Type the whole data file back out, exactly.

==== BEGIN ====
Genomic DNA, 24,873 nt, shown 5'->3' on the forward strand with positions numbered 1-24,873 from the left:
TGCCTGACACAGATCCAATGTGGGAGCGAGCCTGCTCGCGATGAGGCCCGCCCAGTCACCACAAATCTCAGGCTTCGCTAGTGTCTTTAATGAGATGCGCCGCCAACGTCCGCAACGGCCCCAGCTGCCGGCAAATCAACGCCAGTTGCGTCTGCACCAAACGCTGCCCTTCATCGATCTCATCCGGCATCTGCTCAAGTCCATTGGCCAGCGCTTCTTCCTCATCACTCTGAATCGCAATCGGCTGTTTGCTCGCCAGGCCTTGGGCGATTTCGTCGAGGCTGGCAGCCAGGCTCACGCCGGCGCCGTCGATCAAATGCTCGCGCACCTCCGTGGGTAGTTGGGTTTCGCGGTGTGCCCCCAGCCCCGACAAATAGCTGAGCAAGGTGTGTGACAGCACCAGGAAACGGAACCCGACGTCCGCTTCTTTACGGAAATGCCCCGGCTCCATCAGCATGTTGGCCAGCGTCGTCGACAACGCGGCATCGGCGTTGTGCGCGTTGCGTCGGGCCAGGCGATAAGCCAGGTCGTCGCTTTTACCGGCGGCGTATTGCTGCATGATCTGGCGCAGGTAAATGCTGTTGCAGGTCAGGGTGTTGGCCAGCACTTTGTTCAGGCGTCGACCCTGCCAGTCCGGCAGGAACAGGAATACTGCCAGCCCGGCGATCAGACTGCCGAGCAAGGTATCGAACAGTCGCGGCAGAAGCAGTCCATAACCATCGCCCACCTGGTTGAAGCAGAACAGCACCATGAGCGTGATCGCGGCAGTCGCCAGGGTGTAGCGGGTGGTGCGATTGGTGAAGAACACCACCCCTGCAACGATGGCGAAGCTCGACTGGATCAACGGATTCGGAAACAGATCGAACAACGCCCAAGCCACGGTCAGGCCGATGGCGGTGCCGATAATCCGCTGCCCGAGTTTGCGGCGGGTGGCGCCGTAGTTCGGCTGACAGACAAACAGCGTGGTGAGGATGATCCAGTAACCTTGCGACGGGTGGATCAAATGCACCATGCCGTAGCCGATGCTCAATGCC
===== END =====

Genomic DNA, 24,873 nt, shown 5'->3' on the forward strand with positions numbered 1-24,873 from the left:
TGCCTGACACAGATCCAATGTGGGAGCGAGCCTGCTCGCGATGAGGCCCGCCCAGTCACCACAAATCTCAGGCTTCGCTAGTGTCTTTAATGAGATGCGCCGCCAACGTCCGCAACGGCCCCAGCTGCCGGCAAATCAACGCCAGTTGCGTCTGCACCAAACGCTGCCCTTCATCGATCTCATCCGGCATCTGCTCAAGTCCATTGGCCAGCGCTTCTTCCTCATCACTCTGAATCGCAATCGGCTGTTTGCTCGCCAGGCCTTGGGCGATTTCGTCGAGGCTGGCAGCCAGGCTCACGCCGGCGCCGTCGATCAAATGCTCGCGCACCTCCGTGGGTAGTTGGGTTTCGCGGTGTGCCCCCAGCCCCGACAAATAGCTGAGCAAGGTGTGTGACAGCACCAGGAAACGGAACCCGACGTCCGCTTCTTTACGGAAATGCCCCGGCTCCATCAGCATGTTGGCCAGCGTCGTCGACAACGCGGCATCGGCGTTGTGCGCGTTGCGTCGGGCCAGGCGATAAGCCAGGTCGTCGCTTTTACCGGCGGCGTATTGCTGCATGATCTGGCGCAGGTAAATGCTGTTGCAGGTCAGGGTGTTGGCCAGCACTTTGTTCAGGCGTCGACCCTGCCAGTCCGGCAGGAACAGGAATACTGCCAGCCCGGCGATCAGACTGCCGAGCAAGGTATCGAACAGTCGCGGCAGAAGCAGTCCATAACCATCGCCCACCTGGTTGAAGCAGAACAGCACCATGAGCGTGATCGCGGCAGTCGCCAGGGTGTAGCGGGTGGTGCGATTGGTGAAGAACACCACCCCTGCAACGATGGCGAAGCTCGACTGGATCAACGGATTCGGAAACAGATCGAACAACGCCCAAGCCACGGTCAGGCCGATGGCGGTGCCGATAATCCGCTGCCCGAGTTTGCGGCGGGTGGCGCCGTAGTTCGGCTGACAGACAAACAGCGTGGTGAGGATGATCCAGTAACCTTGCGACGGGTGGATCAAATGCACCATGCCGTAGCCGATGCTCAATGCC